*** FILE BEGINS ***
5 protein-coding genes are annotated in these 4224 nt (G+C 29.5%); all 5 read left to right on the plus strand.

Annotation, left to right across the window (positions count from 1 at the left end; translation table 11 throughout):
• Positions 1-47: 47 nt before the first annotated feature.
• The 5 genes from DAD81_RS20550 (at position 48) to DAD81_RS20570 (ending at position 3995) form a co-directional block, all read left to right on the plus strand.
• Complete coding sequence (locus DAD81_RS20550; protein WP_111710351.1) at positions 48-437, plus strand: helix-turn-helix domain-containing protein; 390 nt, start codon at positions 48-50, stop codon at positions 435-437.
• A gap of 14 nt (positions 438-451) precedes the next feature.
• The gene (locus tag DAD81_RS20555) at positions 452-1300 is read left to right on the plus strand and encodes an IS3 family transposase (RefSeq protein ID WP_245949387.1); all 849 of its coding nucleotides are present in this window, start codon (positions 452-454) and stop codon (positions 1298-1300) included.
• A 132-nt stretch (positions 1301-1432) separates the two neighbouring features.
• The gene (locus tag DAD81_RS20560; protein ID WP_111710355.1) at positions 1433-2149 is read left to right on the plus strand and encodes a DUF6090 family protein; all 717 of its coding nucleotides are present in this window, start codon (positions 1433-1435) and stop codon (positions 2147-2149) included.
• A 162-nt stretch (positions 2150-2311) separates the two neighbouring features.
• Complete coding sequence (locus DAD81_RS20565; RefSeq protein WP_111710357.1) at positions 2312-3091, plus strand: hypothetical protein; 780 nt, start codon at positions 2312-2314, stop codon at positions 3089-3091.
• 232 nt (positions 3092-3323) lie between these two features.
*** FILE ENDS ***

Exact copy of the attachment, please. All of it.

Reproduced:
5 protein-coding genes are annotated in these 4224 nt (G+C 29.5%); all 5 read left to right on the plus strand.

Annotation, left to right across the window (positions count from 1 at the left end; translation table 11 throughout):
• Positions 1-47: 47 nt before the first annotated feature.
• The 5 genes from DAD81_RS20550 (at position 48) to DAD81_RS20570 (ending at position 3995) form a co-directional block, all read left to right on the plus strand.
• Complete coding sequence (locus DAD81_RS20550; protein WP_111710351.1) at positions 48-437, plus strand: helix-turn-helix domain-containing protein; 390 nt, start codon at positions 48-50, stop codon at positions 435-437.
• A gap of 14 nt (positions 438-451) precedes the next feature.
• The gene (locus tag DAD81_RS20555) at positions 452-1300 is read left to right on the plus strand and encodes an IS3 family transposase (RefSeq protein ID WP_245949387.1); all 849 of its coding nucleotides are present in this window, start codon (positions 452-454) and stop codon (positions 1298-1300) included.
• A 132-nt stretch (positions 1301-1432) separates the two neighbouring features.
• The gene (locus tag DAD81_RS20560; protein ID WP_111710355.1) at positions 1433-2149 is read left to right on the plus strand and encodes a DUF6090 family protein; all 717 of its coding nucleotides are present in this window, start codon (positions 1433-1435) and stop codon (positions 2147-2149) included.
• A 162-nt stretch (positions 2150-2311) separates the two neighbouring features.
• Complete coding sequence (locus DAD81_RS20565; RefSeq protein WP_111710357.1) at positions 2312-3091, plus strand: hypothetical protein; 780 nt, start codon at positions 2312-2314, stop codon at positions 3089-3091.
• 232 nt (positions 3092-3323) lie between these two features.